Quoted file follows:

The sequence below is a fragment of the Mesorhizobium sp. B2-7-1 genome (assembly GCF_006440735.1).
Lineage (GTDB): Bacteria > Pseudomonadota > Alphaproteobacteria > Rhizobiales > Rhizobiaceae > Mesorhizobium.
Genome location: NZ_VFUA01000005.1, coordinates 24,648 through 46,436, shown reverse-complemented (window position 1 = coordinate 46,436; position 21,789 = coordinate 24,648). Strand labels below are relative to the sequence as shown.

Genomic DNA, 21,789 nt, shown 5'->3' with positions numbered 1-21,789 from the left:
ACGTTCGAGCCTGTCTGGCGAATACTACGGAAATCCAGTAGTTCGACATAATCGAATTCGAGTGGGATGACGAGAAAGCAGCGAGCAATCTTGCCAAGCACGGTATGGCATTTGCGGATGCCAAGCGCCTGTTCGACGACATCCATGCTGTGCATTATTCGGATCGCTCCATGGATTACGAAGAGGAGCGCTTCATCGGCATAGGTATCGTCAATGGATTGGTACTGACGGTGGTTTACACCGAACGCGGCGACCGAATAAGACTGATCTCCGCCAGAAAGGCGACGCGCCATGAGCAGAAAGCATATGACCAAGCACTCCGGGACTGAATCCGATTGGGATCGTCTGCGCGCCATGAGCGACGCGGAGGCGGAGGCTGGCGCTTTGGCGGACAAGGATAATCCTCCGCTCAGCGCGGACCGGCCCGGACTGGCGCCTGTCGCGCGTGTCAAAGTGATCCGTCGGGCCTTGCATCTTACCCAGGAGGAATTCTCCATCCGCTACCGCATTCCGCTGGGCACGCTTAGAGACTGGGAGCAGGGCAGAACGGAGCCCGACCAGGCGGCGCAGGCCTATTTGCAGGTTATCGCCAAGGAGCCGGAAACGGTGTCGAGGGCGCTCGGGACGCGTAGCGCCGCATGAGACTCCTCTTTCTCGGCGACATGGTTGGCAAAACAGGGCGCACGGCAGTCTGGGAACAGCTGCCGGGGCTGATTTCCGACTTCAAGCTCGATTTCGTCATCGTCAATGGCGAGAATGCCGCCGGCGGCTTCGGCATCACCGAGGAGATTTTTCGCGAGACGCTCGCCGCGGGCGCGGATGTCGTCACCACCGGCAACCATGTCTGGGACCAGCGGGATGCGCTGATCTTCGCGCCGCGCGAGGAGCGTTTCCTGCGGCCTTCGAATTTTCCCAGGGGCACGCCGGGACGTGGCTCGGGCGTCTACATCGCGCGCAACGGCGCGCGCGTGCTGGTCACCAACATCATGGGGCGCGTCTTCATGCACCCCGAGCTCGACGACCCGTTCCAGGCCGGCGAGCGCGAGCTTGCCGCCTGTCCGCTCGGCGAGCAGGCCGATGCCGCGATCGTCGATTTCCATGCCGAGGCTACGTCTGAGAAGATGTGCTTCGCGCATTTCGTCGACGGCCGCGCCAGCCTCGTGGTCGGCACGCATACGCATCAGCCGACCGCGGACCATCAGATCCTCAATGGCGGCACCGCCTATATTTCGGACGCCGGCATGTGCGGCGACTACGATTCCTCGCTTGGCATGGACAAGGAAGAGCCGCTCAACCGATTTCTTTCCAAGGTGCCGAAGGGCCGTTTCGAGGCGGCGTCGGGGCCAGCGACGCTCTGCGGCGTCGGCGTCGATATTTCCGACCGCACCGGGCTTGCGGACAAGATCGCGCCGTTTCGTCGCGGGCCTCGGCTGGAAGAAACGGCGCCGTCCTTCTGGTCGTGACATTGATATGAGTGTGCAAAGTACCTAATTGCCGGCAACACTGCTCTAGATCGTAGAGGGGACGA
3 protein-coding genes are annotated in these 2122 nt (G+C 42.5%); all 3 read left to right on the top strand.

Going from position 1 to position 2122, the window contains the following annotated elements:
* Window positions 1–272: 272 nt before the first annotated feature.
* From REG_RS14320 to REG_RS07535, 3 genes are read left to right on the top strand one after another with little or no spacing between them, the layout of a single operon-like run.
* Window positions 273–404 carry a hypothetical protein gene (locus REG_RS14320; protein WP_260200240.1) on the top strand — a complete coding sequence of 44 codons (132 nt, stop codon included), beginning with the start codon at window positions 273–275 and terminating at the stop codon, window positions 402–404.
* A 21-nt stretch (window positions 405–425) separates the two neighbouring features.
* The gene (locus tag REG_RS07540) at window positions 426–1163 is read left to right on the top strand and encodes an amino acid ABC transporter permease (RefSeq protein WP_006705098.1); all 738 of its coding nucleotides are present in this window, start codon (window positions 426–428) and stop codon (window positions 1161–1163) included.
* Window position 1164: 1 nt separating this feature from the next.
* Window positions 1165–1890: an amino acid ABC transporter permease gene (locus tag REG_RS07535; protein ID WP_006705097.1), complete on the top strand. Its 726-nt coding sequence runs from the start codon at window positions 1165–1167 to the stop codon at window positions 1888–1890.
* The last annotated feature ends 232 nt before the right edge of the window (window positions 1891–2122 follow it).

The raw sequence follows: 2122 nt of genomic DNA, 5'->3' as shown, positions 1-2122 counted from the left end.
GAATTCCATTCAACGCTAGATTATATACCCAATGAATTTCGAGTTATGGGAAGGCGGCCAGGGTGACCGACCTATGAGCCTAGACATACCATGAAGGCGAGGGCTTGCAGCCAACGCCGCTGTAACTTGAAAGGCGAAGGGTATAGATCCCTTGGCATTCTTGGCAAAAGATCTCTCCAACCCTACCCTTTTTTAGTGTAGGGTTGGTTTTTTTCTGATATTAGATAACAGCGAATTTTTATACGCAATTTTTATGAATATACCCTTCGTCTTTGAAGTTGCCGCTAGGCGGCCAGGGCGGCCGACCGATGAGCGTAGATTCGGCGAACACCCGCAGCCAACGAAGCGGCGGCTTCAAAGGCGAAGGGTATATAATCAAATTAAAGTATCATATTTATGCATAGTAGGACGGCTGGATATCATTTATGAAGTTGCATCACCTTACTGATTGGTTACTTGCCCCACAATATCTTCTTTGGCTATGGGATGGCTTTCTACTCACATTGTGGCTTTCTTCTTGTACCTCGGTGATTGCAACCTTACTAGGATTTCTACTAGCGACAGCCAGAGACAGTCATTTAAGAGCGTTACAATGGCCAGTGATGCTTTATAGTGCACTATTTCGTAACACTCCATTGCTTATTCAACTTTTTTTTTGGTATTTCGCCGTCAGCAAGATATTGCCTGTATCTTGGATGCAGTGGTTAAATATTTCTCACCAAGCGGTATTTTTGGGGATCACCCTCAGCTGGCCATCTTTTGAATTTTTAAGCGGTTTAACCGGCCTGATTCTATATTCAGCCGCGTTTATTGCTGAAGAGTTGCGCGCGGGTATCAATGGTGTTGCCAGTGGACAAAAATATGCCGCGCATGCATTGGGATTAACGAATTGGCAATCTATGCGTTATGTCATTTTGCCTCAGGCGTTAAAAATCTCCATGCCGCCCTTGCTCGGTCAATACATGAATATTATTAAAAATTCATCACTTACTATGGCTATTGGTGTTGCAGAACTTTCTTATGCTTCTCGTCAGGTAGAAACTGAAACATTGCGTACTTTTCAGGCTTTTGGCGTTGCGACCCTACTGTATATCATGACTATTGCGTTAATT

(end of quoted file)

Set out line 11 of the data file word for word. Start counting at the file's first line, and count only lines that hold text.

* A 21-nt stretch (window positions 405–425) separates the two neighbouring features.